Think Woodstock ’99 Was Bad? Here’s The Story Of Slane ’88


VIEWERS have been captivated by the carnage of Netflix’s documentary charting the nightmarish downfall of Woodstock ’99; but how familiar are you with the hushed-up story of Slane 1988, a once-off three-day version of the popular rock gig that came to be known as the ‘Mayhem In Meath’? Read on:

The lead up

Buoyed by the success of the annual concerts that had taken place since 1981, organiser of the Slane Festival decided to branch out and make the event a three-day bonanza instead of the usual one-and-done approach. Having courted the likes of Thin Lizzy, U2 and Bob Dylan since it’s inception, the search was on to find not one, but three headliners to cover the event.

Although locals raised concerns about the event, organiser Henry Mountcharles was unperturbed. ‘Slane is a natural amphitheater’ he told journalists, despite not being asked if Slane was or was not a natural amphitheater.


Revellers approaching the sleepy Meath village of Slane for the first day of fun were stopped in their tracks by a ring of security comprised almost completely of rookie guards bused in from Gardaí training college Templemore.

Disgusted to learn that their alcohol was being confiscated outside the village, most ticket holders opted to stand their ground and drink every drop they had brought before they would hand it over to ‘some snot-nosed Midlands prick of a guard’.

As such, impromptu ceili sessions broke out at barricades on all major routes leading to the gig, with most reporting that the shindigs were way more craic than any Slane before.

These day-long sessions lead to an almost-empty Slane venue, with headliners The Holy Shows playing to approximately 97 people before abandoning their gig and joining a gang of lads skulling cans of Harp on the N2, Dublin side.

Organiser Henry Mountcharles later called a press conference to state that Slane was a natural amphitheater, lest anyone forget.


Not accustomed to a Slane that lasted more than a day, most ticket holders awoke on the side of the road outside Slane with ‘absolute bastards’ of hangovers. Worse again, they had consumed their entire three-day quota of alcohol, and were in desperate need of more booze and a fry. With neither booze nor fry available, most opted to just lie in the ditches and sleep it off.

Bus loads of mothers from surrounding areas were ferried to the village in an attempt to get the young people to ‘get up out of that bed and go to that concert you paid good money for’, but it was in vain.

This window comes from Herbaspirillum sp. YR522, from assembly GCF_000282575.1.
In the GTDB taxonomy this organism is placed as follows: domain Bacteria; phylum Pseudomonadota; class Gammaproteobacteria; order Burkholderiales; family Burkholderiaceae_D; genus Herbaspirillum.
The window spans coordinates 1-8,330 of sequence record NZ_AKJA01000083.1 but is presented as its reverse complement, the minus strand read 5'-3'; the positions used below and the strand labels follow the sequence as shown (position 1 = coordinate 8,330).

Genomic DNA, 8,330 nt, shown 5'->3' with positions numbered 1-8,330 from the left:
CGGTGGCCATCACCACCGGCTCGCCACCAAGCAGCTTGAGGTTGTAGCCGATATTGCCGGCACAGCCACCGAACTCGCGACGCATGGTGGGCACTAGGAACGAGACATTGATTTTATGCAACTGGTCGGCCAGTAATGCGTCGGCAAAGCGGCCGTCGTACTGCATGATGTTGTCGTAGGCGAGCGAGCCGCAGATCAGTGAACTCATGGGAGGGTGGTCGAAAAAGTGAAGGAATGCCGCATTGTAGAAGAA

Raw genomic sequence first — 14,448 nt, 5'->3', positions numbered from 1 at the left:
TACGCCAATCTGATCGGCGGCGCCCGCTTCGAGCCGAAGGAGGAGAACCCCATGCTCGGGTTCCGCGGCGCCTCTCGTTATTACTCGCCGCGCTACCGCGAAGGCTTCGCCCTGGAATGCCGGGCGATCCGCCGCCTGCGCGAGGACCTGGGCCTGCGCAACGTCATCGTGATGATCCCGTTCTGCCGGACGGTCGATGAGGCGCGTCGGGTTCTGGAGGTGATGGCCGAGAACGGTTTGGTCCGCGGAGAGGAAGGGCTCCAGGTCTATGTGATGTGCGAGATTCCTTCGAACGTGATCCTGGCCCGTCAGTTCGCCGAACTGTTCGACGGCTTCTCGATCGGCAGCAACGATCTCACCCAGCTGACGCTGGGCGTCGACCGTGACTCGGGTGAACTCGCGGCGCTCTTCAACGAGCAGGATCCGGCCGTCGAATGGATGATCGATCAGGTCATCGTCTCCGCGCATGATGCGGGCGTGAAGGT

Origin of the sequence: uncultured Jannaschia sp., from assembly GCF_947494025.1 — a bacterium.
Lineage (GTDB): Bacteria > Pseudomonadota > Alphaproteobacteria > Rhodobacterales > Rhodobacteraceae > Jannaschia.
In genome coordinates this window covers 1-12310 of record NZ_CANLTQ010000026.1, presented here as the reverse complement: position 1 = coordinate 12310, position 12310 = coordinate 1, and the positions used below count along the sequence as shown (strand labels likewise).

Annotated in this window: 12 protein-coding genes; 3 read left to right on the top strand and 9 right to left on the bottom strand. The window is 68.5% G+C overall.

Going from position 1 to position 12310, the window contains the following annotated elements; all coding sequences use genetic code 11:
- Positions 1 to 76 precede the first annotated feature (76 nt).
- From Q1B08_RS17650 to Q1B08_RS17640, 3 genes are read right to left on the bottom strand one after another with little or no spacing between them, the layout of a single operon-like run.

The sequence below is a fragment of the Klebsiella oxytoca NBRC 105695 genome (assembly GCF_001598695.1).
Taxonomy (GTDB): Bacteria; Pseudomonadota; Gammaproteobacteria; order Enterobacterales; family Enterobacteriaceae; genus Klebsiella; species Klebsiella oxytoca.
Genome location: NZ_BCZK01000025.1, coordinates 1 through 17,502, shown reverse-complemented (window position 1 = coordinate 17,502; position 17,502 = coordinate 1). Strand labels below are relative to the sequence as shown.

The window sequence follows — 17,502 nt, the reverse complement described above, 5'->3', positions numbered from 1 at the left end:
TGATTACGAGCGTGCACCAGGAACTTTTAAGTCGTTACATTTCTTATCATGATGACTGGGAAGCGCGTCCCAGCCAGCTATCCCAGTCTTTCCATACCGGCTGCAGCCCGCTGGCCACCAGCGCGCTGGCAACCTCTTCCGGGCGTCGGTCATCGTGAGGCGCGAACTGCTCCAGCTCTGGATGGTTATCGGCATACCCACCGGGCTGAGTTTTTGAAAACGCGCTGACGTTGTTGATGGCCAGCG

To make matters worse, portaloos had yet to be imported to Ireland (they arrived later, circa 1999) so no toilet facilities were available. Witnesses stated that while the concert venue filled up much more on Saturday than it had been the day before, most attendees were more interested in hopping around ‘bursting for a shite’ then they were in headline act Martha & The Boul Boys.

Angry scenes became evident after ‘some fucker from Cork’ used the last square of available toilet roll. As fighting broke out, organiser Henry Mountcharles made an impassioned speech over the PA system to appeal for calm, and an end to the unrest in what was, as he described it, ‘a natural amphitheater’.


Although sporadic violence was witnessed throughout the night, everything fell calm on Sunday morning as all attendees paused their partying to attend mass. There was a glimmer of hope that the day might pass without event, until 2pm when a huge contingent of ticket-holders arrived from Northern Ireland, having been stopped at the border for two days.

As the Troubles were raging at the time, border officials believed the thousands of Slane-bound revellers were actually an invading army from NI looking to take the Republic by storm, and refused to allow them to pass until Bono himself arrived in Dundalk to calm things down.

By the time the crowd made it to Slane, their pent-up frustrations spilled over when they found no food, no drink, no un-shat-upon square of grass and worse again, no Van Morrison (who had cancelled at the last minute).

It is said that the row that broke out rivaled the Battle Of the Boyne for worst conflict to have ever taken place on, well, the Boyne. Headline act Love Thy Neighbour go largely ignored. A helicopter containing Henry Mountcharles flees the scene, trailing a banner reading ‘Slane is a natural amphitheater’ behind it through the fire-red sky.


It would be four years until music returned to Slane, with Guns ‘n Roses headlining the 1992 show which had been scaled back, by law, to a one day event. To this day, few people talk about Slane ’88, it doesn’t even feature on the Wikipedia page.

It remains a black mark on the venerated festival’s legacy, with those who were there describing the ordeal as ‘almost as bad as when Madonna played in 2004. We reached out to Henry Mountcharles for comment for this article, but were unable to make contact. We have a feeling we know what he’d say, though.